Table 1 Antimicrobial susceptibility of the strain 045999

Discussion and conclusion

Ochrobactrum spp. non-fermenting, Gram-negative bacilli are regarded as emerging human pathogens of low virulence that can cause infections not only in immunocompromised patients but also in human without underlying diseases [6]. Unlike O. anthropi, infection caused by O. intermedium is relatively rare. The first identified case of O. intermedium was reported in 1998 in a post-liver transplantation patient with a liver abcess, however, the microorganism was wrongly identified as O. anthropi by biochemical testing, and it was confirmed to be O. intermedium by PCR amplification of 16 S rDNA gene [7]. But up to now, there were few reports about the O. intermedium infection. Based on our literature search in PubMed, only nine cases of O. intermedium infection were reported (Table 2). In the reported cases, O. intermedium causes various infections in immunocompromised patients, such as liver abscess, prostatic abscess, and infective endocarditis [7,8,9]. Moreover, there were two cases reporting that O. intermedium were responsible for causing endophthalmitis and pelvic abscess in immunocompetent hosts [10, 11]. In two cases, O. intermedium was isolated from fecal in patients suffering from either bacteremia or bacteremia associated with liver abscess, indicating that the gastrointestinal tract was possibly the source of infection [7, 12]. Of the nine cases, seven patients male (so do our case), five patients had bacteremia, two of whom were associated with catheters [2, 13]. O. anthropi infection is usually seen in immunocompromised patients with indwelling catheters, and catheter-related bacteremia is also most reported in immunocompromised children, especially among boys under 10 years old with malignancies [6, 14]. In the present case, similar to the O. anthropi bacteremia, O. intermedium bacteremia occurred in pediatric patient with PICC, who underwent chemotherapy and was immunocompromised. Compared to O. anthropi, O. intermedium infection is rare, and it is likely that some infections thought to be caused by O. anthropi may be actually caused by O. intermedium, since these species cannot be differentiated by traditional biochemical identification methods such as API 20NE or VITEK2 system leading to misidentification. Thus, the incidence of O. intermedium infection in human may be underestimated [6, 15]. In addition, O. intermedium may undergo an ecological niche specialization and some lineages may shift toward an adaption to the human host based on a phylogenomic approach [16]. In order to accurately identify O. anthropi and O. intermedium, molecular typing was recommended, however, it was more time-consuming and complicated compared with MALDI-TOF. In this case, the pathogen was initially identified as O. intermedium by MALDI-TOF, which was consistent with previous study [8, 13, 17]. ANI result confirmed the precise identification of O. intermedium at genomic level, indicating MALDI-TOF is a promising tool for rapid identification of O. intermedium in clinical situations, though more studies are required.

Table 2 Case reports of O. intermedium infection

Ochrobactrum isolates were highly resistant to β-lactams, due to expression of AmpC β-lactamase, but they were mostly susceptible to levofloxacin, imipenem, ciprofloxacin, TMP-SMX and meropenem [6]. Susceptibility to colistin seems to be a potential marker for distinguishing between O. anthropi and O. intermedium, as O. anthropi is usually sensitive, whereas O. intermedium is usually resistant to this class of drugs [6]. In present case, S. maltophilia was isolated along with O. intermedium, indicating that it can cause polymicrobial infections in bloodstream infection (BSI), but O. anthropi seldom cause polymicrobial infections with other bacteria in BSI. Thus, the difficulty of treatment was increased. Catheter-related BSI was highly suspected in this case, but it was denied, because the blood culture obtained from PICC was positive, however, blood culture obtained from peripheral venipuncture and catheter culture were both negative. This is likely due to the use of antibiotics, therefore, the correct collection location, timing or times of blood sample play important roles in diagnosis of BSI infections [18]. Although both the two isolates were susceptible to sulfamethoxazole–trimethoprim, the combination treatment (levofloxacin, ceftazidime and sulfamethoxazole–trimethoprim) was used in our case and showed a good response.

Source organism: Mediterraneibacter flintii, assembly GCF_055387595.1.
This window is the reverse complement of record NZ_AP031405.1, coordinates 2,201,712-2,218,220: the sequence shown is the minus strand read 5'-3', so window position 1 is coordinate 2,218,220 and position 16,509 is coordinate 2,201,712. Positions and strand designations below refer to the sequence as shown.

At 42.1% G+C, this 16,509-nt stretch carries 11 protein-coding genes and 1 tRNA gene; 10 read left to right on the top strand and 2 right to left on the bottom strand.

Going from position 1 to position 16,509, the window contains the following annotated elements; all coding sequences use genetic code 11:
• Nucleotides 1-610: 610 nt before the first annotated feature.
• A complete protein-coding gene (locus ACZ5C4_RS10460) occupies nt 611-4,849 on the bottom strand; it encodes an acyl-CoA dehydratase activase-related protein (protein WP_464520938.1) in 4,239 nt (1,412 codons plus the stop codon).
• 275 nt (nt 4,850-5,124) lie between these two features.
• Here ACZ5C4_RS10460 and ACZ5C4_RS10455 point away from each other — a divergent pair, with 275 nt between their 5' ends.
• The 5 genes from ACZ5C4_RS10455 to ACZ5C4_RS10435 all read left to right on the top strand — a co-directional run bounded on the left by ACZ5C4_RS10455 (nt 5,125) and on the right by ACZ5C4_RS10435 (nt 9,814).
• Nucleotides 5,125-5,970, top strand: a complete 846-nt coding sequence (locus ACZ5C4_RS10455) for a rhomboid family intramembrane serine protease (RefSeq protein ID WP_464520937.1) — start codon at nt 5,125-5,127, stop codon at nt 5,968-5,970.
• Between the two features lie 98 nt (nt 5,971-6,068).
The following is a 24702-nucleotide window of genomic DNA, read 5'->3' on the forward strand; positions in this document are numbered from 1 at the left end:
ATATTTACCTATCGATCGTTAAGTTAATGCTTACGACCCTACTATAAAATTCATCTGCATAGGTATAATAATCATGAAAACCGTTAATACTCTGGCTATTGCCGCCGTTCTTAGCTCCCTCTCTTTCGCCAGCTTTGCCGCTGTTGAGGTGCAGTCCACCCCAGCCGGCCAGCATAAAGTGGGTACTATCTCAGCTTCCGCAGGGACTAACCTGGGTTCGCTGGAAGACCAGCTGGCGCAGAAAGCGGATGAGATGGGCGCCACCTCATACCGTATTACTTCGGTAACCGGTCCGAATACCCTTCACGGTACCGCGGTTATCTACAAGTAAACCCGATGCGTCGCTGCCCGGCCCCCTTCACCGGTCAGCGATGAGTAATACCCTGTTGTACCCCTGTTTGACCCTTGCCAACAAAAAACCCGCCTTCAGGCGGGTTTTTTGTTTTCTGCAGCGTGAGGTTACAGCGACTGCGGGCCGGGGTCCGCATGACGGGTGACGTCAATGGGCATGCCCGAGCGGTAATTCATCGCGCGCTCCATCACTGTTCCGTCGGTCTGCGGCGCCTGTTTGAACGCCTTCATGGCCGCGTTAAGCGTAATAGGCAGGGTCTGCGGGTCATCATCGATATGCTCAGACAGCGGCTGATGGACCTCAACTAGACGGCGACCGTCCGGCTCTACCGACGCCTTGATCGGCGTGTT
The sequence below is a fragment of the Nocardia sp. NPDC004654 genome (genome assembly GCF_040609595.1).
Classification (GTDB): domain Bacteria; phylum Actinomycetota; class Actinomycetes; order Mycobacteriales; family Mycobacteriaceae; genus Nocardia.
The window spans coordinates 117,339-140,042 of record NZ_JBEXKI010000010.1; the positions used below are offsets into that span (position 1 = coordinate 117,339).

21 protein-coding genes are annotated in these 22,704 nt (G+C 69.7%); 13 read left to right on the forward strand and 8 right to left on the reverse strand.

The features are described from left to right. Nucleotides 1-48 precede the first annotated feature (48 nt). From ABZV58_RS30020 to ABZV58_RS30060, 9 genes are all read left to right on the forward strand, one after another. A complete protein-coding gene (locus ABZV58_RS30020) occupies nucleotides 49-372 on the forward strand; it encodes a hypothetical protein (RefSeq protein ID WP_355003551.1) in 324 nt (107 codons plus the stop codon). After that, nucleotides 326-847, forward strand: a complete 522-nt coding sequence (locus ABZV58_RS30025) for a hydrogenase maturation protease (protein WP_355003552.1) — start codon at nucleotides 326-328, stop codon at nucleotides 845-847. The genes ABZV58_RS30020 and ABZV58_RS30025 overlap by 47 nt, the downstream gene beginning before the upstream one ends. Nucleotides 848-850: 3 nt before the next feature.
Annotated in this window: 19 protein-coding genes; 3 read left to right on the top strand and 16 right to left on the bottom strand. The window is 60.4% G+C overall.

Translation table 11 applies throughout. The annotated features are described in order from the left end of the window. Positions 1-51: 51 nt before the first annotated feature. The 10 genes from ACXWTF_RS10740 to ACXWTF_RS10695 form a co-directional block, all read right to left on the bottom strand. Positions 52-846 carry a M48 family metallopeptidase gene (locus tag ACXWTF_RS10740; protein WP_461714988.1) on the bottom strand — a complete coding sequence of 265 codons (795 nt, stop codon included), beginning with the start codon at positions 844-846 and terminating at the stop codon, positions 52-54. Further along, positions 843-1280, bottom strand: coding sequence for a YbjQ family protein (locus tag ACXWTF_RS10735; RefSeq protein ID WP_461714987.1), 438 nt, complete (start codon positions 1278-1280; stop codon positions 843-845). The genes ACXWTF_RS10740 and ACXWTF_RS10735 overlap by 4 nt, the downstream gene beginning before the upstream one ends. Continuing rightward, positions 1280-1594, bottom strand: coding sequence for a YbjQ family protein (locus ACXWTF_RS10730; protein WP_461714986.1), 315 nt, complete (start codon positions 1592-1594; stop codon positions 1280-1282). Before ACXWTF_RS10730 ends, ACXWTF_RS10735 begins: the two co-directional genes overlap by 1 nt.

In conclusion, here we reported the first case of O. intermedium bacteremia in a pediatric patient with malignant tumor. Infection caused by O. intermedium is uncommon, however, the incidence is probably being underestimated due to the difficult identification, and the clinical significance of O. intermedium remains unclear. Currently, the identification of O. intermedium is confirmed by molecular biological technique, however, this method may not be available in many clinical laboratories. Instead, MALDI-TOF MS could be helpful in identifying O. intermedium.

Availability of data and materials

The draft genome sequence of strain 045999 has been deposited into GenBank/DDBJ/EMBL under Accession number JABXOG000000000.



Matrix-assisted laser desorption/ionization time-of-flight mass spectrometry


Average nucleotide identity result


Clinical Laboratory Standards Institute


Peripherally inserted central catheter


Bloodstream infection


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This work was supported by the Key R&D project of Science & technology Department of Sichuan Province (Grant no. 2020YFS0081), Science and Technology Department of Sichuan Province (Grant no. 2020YFS0100), Science and Technology Bureau of Chengdu (Grant no. 2019-YF05-01178-SN), National Natural Science Foundation of China (Grant no. 32070747) and the Popularization and Application project of Health Commission of Sichuan Province (Grant no. 19PJ070). The funders support partial testing item fee and have no role in the design of the study, analysis, and in writing the manuscript.

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WJW and LHK designed the study, analyzed the data, and wrote the manuscript. WZ, XXL and YMJ analyzed the data and reviewed the manuscript. All authors read and approved the final manuscript.

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Correspondence to Linghan Kuang.

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Wu, W., Jiang, Y., Zhou, W. et al. The first case of Ochrobactrum intermedium bacteremia in a pediatric patient with malignant tumor. BMC Infect Dis 21, 1252 (2021).

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  • Ochrobactrum
  • Ochrobactrum intermedium
  • Bacteremia
  • Pediatric patient